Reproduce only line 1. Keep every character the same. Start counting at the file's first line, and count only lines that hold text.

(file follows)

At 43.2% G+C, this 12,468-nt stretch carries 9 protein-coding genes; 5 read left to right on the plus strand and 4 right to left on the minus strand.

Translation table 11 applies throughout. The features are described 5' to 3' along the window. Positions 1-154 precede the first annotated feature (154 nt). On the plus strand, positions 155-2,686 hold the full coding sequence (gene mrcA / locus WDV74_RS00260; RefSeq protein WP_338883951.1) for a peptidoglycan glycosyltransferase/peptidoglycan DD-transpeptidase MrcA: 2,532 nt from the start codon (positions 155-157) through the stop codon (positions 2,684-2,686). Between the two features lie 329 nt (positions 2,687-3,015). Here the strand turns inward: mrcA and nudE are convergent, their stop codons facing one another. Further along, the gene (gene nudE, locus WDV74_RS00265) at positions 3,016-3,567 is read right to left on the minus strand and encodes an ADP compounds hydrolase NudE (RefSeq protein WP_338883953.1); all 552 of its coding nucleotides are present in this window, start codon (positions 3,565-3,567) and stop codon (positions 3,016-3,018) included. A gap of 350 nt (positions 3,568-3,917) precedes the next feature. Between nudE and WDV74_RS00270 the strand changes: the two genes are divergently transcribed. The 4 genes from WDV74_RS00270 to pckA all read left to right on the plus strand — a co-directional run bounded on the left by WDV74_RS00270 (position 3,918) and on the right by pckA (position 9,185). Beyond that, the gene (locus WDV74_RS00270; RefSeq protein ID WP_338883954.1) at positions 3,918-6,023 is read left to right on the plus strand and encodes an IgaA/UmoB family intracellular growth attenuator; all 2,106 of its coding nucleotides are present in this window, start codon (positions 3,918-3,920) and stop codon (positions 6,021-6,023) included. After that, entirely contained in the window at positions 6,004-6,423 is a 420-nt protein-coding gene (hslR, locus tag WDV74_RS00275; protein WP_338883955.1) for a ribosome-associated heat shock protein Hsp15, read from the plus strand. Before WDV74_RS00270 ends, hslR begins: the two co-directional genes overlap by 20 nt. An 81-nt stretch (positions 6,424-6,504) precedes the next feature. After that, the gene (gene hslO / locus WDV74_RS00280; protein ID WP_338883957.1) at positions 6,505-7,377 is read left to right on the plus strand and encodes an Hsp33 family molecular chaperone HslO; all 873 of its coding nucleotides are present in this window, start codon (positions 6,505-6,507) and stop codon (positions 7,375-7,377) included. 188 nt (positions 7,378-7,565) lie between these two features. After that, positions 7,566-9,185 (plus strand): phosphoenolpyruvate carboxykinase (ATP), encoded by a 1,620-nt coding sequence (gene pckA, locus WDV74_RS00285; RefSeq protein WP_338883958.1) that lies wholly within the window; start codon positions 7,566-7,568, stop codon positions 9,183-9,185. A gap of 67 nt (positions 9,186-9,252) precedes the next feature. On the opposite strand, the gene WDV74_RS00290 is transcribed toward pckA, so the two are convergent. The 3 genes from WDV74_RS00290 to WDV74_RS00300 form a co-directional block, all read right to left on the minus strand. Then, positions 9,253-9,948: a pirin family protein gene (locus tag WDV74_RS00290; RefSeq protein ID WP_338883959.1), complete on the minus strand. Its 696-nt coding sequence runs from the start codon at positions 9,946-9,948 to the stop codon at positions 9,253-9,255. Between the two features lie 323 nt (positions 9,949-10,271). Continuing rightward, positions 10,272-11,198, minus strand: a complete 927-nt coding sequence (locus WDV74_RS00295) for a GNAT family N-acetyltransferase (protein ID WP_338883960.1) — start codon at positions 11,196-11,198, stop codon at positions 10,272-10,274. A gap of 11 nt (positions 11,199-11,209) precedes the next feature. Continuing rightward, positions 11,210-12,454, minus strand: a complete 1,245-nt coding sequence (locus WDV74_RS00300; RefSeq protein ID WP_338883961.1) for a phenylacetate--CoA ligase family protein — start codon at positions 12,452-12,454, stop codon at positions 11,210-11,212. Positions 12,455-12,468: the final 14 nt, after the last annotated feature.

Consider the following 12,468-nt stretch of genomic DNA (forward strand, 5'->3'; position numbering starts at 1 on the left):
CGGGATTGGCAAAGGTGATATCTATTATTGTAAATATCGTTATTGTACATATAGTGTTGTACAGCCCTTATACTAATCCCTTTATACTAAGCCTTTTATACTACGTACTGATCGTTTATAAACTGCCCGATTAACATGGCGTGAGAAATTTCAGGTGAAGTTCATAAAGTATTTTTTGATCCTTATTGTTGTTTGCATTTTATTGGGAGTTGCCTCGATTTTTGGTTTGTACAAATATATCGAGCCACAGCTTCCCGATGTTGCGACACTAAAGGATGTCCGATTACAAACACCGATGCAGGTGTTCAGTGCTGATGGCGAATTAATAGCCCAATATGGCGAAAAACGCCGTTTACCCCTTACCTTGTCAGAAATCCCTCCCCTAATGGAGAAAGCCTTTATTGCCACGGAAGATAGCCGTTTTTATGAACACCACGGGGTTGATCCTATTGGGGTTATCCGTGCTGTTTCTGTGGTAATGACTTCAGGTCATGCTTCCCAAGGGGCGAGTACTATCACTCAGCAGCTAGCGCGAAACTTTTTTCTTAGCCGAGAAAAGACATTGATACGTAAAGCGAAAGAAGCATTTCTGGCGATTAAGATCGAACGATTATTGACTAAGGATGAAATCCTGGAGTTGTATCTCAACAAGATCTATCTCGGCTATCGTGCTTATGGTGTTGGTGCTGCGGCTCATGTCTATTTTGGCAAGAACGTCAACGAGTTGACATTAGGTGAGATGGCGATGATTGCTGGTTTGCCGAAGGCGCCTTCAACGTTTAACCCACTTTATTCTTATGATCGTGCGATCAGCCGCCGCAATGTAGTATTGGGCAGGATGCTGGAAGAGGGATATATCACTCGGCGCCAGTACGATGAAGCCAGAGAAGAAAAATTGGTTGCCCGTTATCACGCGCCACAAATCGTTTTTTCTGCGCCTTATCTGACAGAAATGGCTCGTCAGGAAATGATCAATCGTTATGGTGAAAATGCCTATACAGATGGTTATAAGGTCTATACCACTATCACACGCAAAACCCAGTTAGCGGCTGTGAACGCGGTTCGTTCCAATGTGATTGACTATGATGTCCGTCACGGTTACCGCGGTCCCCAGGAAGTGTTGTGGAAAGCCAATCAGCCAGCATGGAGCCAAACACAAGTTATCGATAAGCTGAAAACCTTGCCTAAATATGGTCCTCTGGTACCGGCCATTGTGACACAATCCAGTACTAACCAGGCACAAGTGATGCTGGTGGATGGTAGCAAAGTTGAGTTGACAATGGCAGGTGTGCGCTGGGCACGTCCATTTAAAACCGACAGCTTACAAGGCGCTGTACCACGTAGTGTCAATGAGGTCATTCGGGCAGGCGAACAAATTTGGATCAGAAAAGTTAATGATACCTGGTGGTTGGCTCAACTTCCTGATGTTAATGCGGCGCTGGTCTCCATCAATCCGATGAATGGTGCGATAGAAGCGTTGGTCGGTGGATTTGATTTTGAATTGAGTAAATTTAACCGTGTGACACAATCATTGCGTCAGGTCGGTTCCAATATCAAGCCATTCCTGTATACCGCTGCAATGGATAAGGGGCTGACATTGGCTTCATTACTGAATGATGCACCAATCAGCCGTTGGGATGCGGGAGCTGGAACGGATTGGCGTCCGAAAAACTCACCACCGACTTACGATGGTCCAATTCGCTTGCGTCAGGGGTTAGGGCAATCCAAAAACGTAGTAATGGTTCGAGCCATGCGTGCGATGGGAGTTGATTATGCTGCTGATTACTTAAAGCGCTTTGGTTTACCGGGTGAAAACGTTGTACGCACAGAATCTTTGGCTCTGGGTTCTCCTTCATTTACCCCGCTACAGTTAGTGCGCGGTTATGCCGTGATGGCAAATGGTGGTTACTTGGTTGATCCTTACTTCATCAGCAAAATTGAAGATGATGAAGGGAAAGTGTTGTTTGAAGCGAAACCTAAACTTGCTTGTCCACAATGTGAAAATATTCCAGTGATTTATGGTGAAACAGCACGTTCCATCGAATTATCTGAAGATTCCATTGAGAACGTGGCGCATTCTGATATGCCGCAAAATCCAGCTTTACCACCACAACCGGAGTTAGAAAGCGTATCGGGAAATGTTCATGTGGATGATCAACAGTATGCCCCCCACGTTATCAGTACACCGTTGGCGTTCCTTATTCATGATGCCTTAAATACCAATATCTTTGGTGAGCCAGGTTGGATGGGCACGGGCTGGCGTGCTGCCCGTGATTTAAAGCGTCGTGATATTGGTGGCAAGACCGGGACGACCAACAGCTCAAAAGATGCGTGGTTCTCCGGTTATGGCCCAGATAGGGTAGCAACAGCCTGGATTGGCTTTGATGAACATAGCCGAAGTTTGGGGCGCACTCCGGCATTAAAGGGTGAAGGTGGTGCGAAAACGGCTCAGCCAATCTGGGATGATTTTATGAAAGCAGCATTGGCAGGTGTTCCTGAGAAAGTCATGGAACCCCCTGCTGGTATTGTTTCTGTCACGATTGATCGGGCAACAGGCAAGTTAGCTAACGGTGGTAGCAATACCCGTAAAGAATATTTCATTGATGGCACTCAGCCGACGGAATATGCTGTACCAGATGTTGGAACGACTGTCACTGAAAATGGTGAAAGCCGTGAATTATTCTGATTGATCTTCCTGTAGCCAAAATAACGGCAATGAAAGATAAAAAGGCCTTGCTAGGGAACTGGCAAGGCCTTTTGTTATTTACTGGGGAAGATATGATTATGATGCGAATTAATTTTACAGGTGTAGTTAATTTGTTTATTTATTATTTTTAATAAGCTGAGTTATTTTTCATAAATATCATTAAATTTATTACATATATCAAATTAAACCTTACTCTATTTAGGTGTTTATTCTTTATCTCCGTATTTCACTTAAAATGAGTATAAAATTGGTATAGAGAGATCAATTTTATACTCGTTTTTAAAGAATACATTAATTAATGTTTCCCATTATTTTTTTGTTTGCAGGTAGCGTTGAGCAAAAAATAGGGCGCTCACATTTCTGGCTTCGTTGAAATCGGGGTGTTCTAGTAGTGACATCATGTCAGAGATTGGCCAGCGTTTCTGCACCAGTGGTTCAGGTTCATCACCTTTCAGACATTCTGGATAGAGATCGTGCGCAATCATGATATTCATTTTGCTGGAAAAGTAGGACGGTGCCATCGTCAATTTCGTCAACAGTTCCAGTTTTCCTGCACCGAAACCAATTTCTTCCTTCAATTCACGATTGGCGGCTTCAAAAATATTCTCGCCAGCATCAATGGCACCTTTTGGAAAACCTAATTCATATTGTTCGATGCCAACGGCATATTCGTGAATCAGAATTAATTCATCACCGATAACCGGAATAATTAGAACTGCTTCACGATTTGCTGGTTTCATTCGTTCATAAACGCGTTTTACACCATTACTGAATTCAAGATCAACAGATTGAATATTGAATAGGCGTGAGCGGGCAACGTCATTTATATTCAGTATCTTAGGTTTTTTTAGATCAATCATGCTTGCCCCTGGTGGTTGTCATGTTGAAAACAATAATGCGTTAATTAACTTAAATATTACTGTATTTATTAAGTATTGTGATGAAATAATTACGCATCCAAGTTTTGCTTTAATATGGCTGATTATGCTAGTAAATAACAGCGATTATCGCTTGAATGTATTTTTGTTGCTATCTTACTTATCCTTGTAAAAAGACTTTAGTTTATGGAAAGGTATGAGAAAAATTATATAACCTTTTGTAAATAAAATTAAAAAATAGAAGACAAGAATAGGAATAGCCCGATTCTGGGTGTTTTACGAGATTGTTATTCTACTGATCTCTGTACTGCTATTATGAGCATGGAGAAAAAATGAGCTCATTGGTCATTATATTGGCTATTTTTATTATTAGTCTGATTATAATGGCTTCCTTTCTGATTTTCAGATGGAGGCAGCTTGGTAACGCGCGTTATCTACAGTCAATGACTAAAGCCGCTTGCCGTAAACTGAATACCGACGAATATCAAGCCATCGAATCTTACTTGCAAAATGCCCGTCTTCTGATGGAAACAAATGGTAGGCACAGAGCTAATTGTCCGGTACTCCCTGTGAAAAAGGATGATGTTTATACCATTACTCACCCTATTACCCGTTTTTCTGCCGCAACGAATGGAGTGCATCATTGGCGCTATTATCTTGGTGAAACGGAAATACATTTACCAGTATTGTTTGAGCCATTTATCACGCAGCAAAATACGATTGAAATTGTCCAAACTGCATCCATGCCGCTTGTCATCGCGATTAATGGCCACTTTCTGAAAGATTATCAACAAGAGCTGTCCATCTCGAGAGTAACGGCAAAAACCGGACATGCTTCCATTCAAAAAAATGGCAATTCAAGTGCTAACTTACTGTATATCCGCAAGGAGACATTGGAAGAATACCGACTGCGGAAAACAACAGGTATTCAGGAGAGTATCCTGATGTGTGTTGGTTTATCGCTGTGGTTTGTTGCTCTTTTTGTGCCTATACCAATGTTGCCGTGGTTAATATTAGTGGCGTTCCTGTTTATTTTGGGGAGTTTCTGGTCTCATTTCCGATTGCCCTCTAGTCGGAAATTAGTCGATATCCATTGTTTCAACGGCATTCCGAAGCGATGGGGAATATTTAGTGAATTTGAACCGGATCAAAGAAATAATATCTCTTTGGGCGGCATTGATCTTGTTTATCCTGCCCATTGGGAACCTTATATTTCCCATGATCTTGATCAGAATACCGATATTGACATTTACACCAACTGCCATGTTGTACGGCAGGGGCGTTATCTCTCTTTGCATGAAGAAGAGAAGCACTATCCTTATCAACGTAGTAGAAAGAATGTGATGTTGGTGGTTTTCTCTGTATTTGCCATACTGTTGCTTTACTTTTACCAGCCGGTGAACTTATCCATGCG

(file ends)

At 43.2% G+C, this 12,468-nt stretch carries 9 protein-coding genes; 5 read left to right on the plus strand and 4 right to left on the minus strand.